Hair loss types & causes 

Hair loss can appear in many different ways, depending on what's causing it. It can come on suddenly or gradually and affect just your scalp or your whole body.

Additional information 

Alopecia areata is an autoimmune condition. An autoimmune condition develops when the immune system mistakes healthy cells for foreign substances. Normally, the immune system defends your body against foreign invaders, such as viruses and bacteria.

  • Chemicals :

    Regular and long-term use of cosmetics, such as shampoos, conditions, serums that are sulphur, ether, and paraben based, damage the hair follicles, thereby provoking hair fall and, later, alopecia if not controlled within time.

  • Mechanical

    Tying the hair tightly for a long time causes the hairline to recede back leading to traction alopecia.

  • Hormonal Factors :

    Alopecia is linked with certain hormonal fluctuations. It has been observed that a few cases of alopecia occur during various stages of life where the hormones have an active role to play. Alopecia areata is found being triggered during puberty, menopause, and after delivery.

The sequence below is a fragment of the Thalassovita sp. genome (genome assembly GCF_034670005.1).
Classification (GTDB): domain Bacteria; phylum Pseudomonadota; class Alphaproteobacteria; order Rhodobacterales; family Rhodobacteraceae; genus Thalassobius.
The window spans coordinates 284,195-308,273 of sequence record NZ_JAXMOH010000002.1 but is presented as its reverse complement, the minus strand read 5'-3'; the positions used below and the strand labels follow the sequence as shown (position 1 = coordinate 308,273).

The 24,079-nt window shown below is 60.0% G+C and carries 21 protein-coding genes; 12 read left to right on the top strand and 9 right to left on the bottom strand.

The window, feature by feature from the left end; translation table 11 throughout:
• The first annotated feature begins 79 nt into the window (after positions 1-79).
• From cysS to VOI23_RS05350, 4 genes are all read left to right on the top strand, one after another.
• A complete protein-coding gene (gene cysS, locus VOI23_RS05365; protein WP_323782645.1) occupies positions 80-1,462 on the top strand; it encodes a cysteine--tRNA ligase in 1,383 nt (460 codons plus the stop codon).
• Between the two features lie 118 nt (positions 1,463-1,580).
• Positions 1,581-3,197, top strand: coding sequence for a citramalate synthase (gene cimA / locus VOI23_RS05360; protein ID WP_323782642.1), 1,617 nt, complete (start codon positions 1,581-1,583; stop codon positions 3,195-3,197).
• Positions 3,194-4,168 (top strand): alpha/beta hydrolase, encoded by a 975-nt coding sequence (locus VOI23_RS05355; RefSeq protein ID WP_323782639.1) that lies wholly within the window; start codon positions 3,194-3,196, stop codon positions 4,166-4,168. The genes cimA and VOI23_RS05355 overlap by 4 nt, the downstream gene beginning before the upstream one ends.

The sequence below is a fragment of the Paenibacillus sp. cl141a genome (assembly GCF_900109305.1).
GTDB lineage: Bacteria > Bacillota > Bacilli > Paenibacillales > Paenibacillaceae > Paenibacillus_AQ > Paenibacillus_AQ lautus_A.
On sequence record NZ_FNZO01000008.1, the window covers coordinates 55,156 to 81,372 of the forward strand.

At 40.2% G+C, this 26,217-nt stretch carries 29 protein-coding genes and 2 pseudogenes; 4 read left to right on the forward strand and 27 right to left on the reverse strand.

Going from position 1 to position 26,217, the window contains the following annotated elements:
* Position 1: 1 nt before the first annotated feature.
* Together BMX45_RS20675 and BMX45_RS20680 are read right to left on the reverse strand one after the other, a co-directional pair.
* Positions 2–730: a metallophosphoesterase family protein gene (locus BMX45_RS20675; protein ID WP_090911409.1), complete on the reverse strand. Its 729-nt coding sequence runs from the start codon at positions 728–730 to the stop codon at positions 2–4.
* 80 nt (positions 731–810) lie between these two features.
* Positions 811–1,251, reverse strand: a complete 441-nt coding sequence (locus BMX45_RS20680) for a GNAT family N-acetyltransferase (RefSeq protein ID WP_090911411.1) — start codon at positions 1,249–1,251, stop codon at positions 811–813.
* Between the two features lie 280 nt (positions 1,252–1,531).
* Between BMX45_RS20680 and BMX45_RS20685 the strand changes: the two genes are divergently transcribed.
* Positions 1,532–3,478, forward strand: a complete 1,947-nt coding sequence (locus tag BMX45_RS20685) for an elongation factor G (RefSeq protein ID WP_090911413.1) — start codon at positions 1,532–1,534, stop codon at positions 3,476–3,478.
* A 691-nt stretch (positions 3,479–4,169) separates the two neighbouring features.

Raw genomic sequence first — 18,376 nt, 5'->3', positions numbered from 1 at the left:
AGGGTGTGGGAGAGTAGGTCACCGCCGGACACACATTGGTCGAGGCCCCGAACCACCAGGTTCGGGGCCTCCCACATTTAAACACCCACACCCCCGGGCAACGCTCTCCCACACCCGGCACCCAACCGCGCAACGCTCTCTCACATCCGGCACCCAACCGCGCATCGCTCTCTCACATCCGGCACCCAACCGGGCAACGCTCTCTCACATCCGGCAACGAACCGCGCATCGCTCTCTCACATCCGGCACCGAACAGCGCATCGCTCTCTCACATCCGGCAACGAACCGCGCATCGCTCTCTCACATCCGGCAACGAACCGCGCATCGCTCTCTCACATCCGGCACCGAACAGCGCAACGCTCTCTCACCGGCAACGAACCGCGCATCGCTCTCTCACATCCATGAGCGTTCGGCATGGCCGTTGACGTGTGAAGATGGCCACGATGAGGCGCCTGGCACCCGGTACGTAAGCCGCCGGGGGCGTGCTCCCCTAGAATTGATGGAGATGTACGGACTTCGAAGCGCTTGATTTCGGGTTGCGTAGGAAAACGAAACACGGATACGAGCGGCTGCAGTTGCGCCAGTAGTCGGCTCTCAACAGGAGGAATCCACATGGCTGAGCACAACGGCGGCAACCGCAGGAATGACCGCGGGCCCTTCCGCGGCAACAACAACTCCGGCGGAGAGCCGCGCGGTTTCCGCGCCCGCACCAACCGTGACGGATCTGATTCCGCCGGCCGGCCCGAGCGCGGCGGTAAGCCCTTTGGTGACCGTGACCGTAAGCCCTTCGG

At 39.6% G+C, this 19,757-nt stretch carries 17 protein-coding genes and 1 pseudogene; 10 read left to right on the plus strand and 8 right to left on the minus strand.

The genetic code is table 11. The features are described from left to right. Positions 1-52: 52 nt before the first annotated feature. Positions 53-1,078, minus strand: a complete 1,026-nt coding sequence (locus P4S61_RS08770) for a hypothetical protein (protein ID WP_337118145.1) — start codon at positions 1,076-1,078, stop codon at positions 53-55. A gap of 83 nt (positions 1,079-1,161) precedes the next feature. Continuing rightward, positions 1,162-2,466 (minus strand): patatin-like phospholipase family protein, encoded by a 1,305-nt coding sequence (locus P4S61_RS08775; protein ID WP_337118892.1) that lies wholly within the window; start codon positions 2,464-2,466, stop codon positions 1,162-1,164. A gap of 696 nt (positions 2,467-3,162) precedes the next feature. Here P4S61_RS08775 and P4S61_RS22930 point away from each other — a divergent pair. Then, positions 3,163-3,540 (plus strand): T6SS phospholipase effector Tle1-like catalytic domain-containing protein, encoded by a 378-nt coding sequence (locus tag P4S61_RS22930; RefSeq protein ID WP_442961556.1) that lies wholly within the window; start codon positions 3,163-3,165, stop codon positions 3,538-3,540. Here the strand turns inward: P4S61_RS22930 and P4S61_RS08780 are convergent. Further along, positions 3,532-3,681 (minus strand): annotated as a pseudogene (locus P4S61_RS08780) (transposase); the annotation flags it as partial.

• Trichotillomania :

    It is a psychological disorder where a person is compelled to pull out his/her own hair on the scalp, eyebrows, eyelashes, and on other hairy areas of the body.

  • Fungal Infection :

    Conditions affecting the scalp, such as seborrheic dermatitis and tinea capitis, can also lead to patchy hair loss in the diseased area. This is a reversible condition since hair grows back once the underlying fungal infection affecting the hair follicles is treated.

    • Genetic Factors :

      Many genes have been linked with alopecia areata that participate in the body’s immune response. The genes belonging to HLA (Human leukocyte antigen) are responsible for modifying the immune response and targeting the hair follicles. It is often seen that individuals suffering from this disorder have some other autoimmune disorder unlike alopecia areata running in their families.

    • Associated Disease Condition :

      Individuals suffering from other autoimmune skin diseases, such as psoriasis, atopic dermatitis (eczema), and lichen planus, are prone to develop alopecia areata. For instance, a person having psoriasis of the scalp has scaling, itchy skin which leads to a hair loss, thereby causing bald patches in the affected area. A similar presentation is seen in the other two skin disorders. When baldness occurs as a result of these underlying conditions, this type of alopecia areata is called as scarred alopecia. In this particular condition, the hair does not grow back due to a permanent scar formation over the hair follicles. This scar destroys the hair follicles thereby causing permanent balding in that area.